Rights groups have called on military authorities in the Democratic Republic of the Congo (DRC) to release a journalist arrested on “terrorism” charges for the possession of a video showing the killing of two United Nations sanctions monitors in 2017.
Sosthene Kambidi, who works for Congolese news site Actualite.cd and has also collaborated with international news agencies, was arrested by the army prosecutor at a hotel in the DRC’s capital, Kinshasa, on Monday night, he said in a WhatsApp message to a Radio France International (RFI) journalist, which was shared with Reuters news agency.
Kambidi contributed to an investigation by RFI and Reuters in December 2017 which revealed that state security agents had helped plan a trip by the two UN monitors to investigate reports of atrocities during an armed conflict in a rural part of DRC’s Kasai region.
Kambidi, who also accompanied Reuters and RFI journalists on a March 2017 reporting trip that revealed the existence of several mass graves in Kasai, is being prosecuted by the military for “criminal conspiracy, rebellion and terrorism”, his lawyer Gode Kabongo told Reuters by telephone.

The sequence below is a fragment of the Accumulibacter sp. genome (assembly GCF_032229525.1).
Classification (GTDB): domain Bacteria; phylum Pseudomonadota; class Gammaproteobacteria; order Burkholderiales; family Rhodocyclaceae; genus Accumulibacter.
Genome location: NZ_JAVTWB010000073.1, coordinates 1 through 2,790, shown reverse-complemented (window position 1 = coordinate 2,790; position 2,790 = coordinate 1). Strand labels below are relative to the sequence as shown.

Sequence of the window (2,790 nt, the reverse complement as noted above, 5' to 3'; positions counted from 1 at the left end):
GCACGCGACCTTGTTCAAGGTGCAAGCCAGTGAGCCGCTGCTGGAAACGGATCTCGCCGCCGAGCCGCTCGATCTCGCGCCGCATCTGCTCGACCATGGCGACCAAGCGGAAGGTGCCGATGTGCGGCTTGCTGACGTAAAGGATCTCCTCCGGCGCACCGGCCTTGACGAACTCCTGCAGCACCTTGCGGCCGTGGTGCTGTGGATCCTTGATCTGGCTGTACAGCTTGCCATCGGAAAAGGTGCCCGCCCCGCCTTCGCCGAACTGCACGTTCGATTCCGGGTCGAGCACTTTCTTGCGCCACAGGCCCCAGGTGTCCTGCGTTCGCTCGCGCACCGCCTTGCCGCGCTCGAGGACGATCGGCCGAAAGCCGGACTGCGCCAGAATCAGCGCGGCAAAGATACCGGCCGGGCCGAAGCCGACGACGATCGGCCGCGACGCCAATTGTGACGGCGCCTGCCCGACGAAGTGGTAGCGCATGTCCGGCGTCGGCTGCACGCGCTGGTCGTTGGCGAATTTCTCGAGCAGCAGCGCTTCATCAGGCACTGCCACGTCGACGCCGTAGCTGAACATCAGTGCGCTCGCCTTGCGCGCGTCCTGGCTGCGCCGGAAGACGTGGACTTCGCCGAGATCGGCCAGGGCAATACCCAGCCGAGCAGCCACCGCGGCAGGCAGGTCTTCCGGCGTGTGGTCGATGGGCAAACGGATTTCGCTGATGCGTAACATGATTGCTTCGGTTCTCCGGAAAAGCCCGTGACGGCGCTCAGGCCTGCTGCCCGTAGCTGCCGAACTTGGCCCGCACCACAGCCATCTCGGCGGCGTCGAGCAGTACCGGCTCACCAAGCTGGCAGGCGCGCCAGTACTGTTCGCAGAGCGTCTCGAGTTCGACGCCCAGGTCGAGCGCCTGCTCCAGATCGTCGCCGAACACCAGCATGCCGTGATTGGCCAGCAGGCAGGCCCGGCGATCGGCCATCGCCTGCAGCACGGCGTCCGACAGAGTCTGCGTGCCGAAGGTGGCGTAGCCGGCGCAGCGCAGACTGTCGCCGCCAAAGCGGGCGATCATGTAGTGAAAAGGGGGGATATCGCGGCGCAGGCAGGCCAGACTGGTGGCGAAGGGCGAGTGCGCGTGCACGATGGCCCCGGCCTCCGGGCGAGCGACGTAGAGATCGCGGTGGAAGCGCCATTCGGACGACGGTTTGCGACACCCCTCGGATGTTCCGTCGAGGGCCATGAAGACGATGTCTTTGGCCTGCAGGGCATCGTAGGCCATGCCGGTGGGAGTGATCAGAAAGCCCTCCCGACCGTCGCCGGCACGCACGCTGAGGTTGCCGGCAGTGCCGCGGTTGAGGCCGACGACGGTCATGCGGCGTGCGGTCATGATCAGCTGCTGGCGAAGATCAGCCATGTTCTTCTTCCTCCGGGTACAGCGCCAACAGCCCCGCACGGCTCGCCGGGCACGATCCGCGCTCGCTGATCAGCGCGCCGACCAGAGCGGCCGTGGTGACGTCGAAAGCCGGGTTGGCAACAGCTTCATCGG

Call for release
On Friday, Amnesty International, Human Rights Watch and Reporters Without Borders (RSF) all called for Kambidi to be released.
Denied access to his family or a lawyer for 36 hours after his arrest, Kambidi was questioned over how he acquired footage of the killing in 2017, said Jean-Mobert Senga, an Amnesty International researcher.
“Until proven otherwise, Kambidi is a journalist who has done nothing but his job, and should not be forced to reveal his sources,” Senga told Reuters.
During the 2017 UN mission, the two experts, Zaida Catalan, a Swede, and Michael Sharp, from the United States, were stopped along the road by armed men, marched into a field and killed.
DRC’s authorities initially blamed a militia, arrested about two dozen alleged fighters and charged them with involvement in the killings. The government later said it could not exclude the possibility that state agents were involved.
They have, however, denied suggestions by rights groups that higher-level government and security officials might have been involved in the killings.